News You Can Use Digest - January 25, 2019 - State and Federal Communications

January 25, 2019  •  

News You Can Use Digest – January 25, 2019


Lawmakers Eye Changes to Ballot Measures – Passed and Future
Governing – Alan Greenblatt | Published: 1/16/2019

Ballot measures have become a popular way to enact new policies, from minimum wage hikes and legalized marijuana to ethics reforms. But voter-approved measures are meeting more pushback. Republican lawmakers in several states are fighting ballot measures on two fronts: as was the case following the 2016 election, they are trying to overturn provisions of some laws that voters just passed in November. They are also seeking legislative changes that would make it harder to pass in the future.


BuzzFeed’s Stumble Is Highest-Profile Misstep at a Time When Press Is Under Greatest Scrutiny
Danbury News-Times – Paul Farhi (Washington Post) | Published: 1/19/2019

Reporters at the Guardian, CNN, McClatchy News, and other outlets have published disputed, suspect, or uncorroborated stories about President Trump and the investigation swirling around him since special counsel Robert Mueller began his probe. Each instance has elicited cries of “fake news” from the president and his supporters, stoking the claim that the mainstream media is biased and irresponsible. But these disputed stories have tended to be about distinct events or actions; they were effectively clues rather than conclusions about Trump’s potential criminality. BuzzFeed News’ apparently mistaken story about Michael Cohen and Trump was of a different nature and magnitude.

GOP Reaches Landmark Agreement to Juice Small-Dollar Fundraising
Politico – Alex Isenstadt | Published: 1/21/2019

President Trump’s political team and top Republican officials have reached an agreement to reshape the party’s fundraising apparatus and close the financial gap that devastated them in the midterms. With the deal, Republicans hope to create a rival to ActBlue, the Democratic online fundraising behemoth that plowed over $700 million in small-dollar donations into Democratic coffers in the 2018 campaign. Republicans agreed to create a new platform dubbed Patriot Pass, which will be used to cultivate and process online donations.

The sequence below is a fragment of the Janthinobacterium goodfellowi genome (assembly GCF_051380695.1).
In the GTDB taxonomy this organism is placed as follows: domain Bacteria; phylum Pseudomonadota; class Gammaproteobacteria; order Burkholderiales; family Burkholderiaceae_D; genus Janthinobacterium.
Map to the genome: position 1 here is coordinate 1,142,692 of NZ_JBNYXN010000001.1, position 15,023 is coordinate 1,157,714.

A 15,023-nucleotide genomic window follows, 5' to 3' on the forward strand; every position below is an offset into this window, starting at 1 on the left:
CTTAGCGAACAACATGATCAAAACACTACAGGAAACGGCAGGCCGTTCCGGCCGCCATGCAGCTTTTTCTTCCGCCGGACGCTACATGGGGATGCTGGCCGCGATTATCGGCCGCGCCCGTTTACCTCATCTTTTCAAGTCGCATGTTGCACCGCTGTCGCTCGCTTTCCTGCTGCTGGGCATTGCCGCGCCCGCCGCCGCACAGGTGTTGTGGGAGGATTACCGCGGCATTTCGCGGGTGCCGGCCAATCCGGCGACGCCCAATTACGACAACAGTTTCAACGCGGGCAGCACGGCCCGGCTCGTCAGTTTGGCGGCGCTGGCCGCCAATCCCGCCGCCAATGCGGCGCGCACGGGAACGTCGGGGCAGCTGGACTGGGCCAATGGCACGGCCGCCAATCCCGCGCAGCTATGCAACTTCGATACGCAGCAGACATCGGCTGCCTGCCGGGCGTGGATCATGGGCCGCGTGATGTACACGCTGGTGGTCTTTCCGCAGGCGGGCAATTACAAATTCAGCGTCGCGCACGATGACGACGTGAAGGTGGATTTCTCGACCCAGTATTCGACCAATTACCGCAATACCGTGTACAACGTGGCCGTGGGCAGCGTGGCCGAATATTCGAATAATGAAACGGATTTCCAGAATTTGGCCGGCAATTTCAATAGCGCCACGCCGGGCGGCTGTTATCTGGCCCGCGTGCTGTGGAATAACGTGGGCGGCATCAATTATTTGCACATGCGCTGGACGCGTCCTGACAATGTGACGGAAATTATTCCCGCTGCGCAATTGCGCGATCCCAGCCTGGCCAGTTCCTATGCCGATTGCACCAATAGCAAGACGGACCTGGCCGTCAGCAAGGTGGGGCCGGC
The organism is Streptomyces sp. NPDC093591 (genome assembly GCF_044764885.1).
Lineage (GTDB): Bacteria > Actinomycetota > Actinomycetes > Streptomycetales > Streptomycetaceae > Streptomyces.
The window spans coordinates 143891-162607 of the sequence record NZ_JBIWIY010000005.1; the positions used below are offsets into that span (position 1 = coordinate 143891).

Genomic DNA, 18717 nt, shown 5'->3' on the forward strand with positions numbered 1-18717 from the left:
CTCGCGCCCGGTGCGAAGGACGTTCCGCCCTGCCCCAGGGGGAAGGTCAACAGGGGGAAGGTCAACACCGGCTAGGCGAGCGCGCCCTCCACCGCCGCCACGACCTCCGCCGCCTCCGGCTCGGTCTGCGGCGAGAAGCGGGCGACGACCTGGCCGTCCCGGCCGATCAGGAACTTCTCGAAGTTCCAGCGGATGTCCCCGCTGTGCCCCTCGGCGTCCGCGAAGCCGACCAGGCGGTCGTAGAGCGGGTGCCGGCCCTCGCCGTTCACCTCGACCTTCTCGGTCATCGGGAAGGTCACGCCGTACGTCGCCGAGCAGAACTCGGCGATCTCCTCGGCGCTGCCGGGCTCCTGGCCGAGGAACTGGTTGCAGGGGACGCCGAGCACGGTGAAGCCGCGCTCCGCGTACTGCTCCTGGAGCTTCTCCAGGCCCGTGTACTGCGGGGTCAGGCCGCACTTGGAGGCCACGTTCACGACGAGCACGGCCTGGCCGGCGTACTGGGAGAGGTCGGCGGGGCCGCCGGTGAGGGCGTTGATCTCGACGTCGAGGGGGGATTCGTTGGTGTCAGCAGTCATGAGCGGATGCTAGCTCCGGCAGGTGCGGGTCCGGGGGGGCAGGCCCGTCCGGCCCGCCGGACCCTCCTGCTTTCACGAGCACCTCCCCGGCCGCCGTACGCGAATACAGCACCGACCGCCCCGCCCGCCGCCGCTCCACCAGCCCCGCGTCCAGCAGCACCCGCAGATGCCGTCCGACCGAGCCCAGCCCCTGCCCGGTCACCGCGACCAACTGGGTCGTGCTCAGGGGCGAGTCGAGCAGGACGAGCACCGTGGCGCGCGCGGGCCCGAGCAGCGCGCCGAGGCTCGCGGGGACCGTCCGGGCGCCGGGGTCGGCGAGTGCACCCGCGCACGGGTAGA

Law Firm Tied to Manafort Reaches $4.6 Million Settlement – Chad Day and Eric Tucker | Published: 1/17/2019

A prominent law firm that helped former Trump campaign chairperson Paul Manafort lobby on behalf of pro-Russian politicians in Ukraine agreed to pay more than $4.6 million and publicly acknowledge it failed to report its work for a foreign government. Skadden, Arps, Slate, Meagher & Flom admitted that in 2012 it acted as an agent of Ukraine by participating in a public relations campaign for a report it authored for that country’s government. The firm will register retroactively as a foreign agent. The Justice Department, which is charged with enforcing the Foreign Agents Registration Act, had largely turned a blind eye until Robert Mueller began charging Trump’s associates, including Manafort, who had built a lucrative business advising Russia-aligned politicians and wealthy business executives in Ukraine.

From the States and Municipalities:

California: Former California Lawmaker Registers as a Lobbyist After #MeToo Investigation
Sacramento Bee – Sophia Bollag | Published: 1/22/2019

A month after the California Assembly said he had likely violated its sexual misconduct policy, former Assemblyperson Sebastian Ridley-Thomas moved to return to the Capitol by registering as a lobbyist. The state’s online lobbying database shows he registered as a lobbyist with his firm Millennial Advisors, drawing criticism from anti-sexual harassment activists at the Capitol. Ridley-Thomas quit the Legislature in December 2017, citing health problems. Records released by the Assembly show at least two people accused him of harassment before he resigned. “We have made progress on #metoo issues in #caleg but a solution that does not include lobbyists is incomplete,” tweeted Adama Iwu, one of the lobbyists who started the We Said Enough movement.